20 minutes, man.

Endorphin levels dropping.

Adrenaline tapering off.

Excitement waning.

Anxiety levels rising.

And then like a phoenix from the ashes, Michael Fucking Bolton appeared in the middle of the audience to deliver his first encore: His timeless rendition of When A Man Loves A Woman. Dear reader, believe me when I say that Hyperbole is not my bag so I have to be brutally honest with you: I have witnessed the creation of life. I have heard the sound of a new born babe taking its first breath yet I can unequivocally say that this was the apex of my existence. Nothing can or will ever top that moment.

Or so I thought…

As he finished making my life complete, he made his way back to the stage. This was when Annie noticed a sea change that was taking place in the first few rows of the audience. People started standing up and moving towards the front of the stage. I felt Annie start to nudge me and then she urged me to “move! Move! Move!”

Just like that, we rushed the stage at a Michael Bolton concert.

One minute, I am 20 feet away from him, the next I can see the sweat on his upper lip. Our hands were extended in the hopes he would touch us. He made his way down the line of people shaking as many hands as he could. I was at the very end of the line. There was no way our palms would connect. I was just about to give up and retreat when I felt it. Michael Bolton shook my hand and it was electric. I felt alive for the first time in my life. Then he proceeded to play the one-two punch of How Can We Be Lovers and Steel Bars. I thought my fucking head was going to explode. He touched me and then played my favourite songs.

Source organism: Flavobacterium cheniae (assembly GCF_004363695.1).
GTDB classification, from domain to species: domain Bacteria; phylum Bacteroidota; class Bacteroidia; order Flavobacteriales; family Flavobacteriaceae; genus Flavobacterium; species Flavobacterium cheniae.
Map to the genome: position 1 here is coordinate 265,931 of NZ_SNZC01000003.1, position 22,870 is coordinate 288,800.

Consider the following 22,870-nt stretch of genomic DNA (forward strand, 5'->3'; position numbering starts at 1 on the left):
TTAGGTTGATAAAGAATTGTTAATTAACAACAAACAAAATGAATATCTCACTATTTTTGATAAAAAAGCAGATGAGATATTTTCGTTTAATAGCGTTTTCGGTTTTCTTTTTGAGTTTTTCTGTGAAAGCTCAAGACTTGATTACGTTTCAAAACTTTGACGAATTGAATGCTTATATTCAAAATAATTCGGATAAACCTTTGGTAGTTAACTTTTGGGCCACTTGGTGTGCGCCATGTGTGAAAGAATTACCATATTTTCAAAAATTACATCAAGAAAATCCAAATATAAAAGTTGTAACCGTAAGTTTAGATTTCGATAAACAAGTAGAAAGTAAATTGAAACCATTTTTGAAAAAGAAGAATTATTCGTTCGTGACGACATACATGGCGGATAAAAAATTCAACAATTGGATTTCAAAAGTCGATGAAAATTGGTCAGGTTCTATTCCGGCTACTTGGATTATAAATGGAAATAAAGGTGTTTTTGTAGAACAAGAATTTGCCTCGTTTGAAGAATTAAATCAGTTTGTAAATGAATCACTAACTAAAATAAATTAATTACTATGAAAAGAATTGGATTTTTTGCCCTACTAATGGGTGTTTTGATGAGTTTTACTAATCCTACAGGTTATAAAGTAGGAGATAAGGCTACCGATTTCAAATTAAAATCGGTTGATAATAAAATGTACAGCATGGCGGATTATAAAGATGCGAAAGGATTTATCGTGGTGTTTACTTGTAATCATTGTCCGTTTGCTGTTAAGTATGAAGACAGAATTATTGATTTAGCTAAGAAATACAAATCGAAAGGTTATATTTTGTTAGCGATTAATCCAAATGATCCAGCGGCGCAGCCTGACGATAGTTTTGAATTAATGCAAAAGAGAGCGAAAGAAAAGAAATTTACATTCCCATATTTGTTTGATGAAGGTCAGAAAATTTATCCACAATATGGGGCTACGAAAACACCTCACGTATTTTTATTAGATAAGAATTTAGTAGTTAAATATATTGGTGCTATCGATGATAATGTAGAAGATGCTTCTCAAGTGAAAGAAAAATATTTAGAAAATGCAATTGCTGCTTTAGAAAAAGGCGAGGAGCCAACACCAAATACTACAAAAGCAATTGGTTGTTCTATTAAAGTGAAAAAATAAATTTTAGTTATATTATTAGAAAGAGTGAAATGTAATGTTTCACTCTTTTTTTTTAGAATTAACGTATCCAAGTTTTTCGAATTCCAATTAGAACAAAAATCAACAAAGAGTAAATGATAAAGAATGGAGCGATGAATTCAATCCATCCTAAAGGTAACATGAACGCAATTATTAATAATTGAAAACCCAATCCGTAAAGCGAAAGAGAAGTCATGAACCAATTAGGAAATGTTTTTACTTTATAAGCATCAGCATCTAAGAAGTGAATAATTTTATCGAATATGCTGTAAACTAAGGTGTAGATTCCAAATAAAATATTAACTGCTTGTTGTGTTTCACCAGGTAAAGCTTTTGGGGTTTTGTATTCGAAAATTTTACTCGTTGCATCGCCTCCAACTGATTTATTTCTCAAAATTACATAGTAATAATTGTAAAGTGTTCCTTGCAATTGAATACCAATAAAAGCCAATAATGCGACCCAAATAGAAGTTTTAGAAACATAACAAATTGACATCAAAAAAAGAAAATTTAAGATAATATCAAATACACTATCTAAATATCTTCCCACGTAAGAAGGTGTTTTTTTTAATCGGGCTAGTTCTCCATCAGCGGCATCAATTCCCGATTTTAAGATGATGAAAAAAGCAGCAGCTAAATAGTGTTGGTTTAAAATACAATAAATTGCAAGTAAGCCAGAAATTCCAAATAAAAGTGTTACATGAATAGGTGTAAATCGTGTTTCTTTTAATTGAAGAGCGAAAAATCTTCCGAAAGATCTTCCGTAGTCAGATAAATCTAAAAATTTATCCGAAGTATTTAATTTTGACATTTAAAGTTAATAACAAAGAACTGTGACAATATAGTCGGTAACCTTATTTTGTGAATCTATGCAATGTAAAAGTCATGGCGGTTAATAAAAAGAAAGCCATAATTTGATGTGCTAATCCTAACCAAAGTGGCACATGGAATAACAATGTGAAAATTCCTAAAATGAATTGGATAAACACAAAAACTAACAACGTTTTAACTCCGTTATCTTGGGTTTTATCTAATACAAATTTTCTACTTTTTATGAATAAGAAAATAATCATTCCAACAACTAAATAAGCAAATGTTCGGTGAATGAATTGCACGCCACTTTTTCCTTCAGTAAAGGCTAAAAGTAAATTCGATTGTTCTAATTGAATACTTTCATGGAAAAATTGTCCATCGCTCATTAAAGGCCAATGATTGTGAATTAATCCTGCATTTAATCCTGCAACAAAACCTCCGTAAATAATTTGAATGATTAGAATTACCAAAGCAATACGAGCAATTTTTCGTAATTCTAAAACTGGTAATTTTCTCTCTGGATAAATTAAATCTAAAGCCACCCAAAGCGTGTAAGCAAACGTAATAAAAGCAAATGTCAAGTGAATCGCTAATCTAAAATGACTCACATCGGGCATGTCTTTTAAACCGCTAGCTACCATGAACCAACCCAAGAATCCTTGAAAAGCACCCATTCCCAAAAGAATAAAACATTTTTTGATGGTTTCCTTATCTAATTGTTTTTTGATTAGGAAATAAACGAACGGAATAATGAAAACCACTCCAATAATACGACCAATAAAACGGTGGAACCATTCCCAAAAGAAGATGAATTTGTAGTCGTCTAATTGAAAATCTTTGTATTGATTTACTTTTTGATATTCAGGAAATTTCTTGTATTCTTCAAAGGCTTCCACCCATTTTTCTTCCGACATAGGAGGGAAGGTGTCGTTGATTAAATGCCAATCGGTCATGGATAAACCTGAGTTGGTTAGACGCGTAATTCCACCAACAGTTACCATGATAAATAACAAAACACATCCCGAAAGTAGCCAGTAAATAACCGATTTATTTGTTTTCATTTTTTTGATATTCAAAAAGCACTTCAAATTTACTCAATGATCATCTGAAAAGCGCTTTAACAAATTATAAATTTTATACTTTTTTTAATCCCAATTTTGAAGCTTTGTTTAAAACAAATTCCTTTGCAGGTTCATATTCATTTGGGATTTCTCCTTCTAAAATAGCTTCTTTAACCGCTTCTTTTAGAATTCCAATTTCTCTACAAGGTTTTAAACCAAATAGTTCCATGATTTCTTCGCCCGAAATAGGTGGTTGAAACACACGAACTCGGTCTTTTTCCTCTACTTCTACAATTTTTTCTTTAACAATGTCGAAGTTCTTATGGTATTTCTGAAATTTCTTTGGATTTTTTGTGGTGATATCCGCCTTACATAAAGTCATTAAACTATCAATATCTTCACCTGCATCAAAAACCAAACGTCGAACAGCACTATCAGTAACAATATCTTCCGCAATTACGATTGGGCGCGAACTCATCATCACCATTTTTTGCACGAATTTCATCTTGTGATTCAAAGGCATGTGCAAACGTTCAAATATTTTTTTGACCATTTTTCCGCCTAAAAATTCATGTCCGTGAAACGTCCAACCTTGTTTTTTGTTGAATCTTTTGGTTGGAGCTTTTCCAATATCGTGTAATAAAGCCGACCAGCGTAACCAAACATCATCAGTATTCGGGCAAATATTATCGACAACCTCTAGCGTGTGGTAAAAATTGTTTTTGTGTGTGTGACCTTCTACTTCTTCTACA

I sang along at the top of my lungs. I knew every word by heart. I looked into his eyes. I raised my arms in the air. I shouted his name hoping he would look at me. I thought I would go hoarse from yelling. It was right in the middle of Steel Bars that he raised his head and looked right into me. We locked eyes and it was then and there that I knew I had to say something to him. Something that would cut through the loud music. I summoned a lifetime of education and searched my soul for the right thing to say. I had his undivided attention and it was time that we finally communicated with one another and what came out out of me was:

“HI MICHAEL! HI!!!”

He looked at me, cocked an eye brow, shook his head, looked at his feet and sang:

Steel bars, wrapped all around me

I’ve been your prisoner since the day you found me

I’m bound forever ‘till the end of time

Steel bars wrapped around this heart of mine 

It was in that moment that he encapsulated what it feels like to love him, “bound forever ‘till the end of time”.

10/10

Brian Foster is a founding member, contributing writer, performer and director with Suitcase In Point. Watch Brian perform with Suitcase In Point in their annual Dirty Cabaret on the closing night of this years In The Soil Arts Festival. Sunday April 29th.

For more information, visit inthesoil.on.ca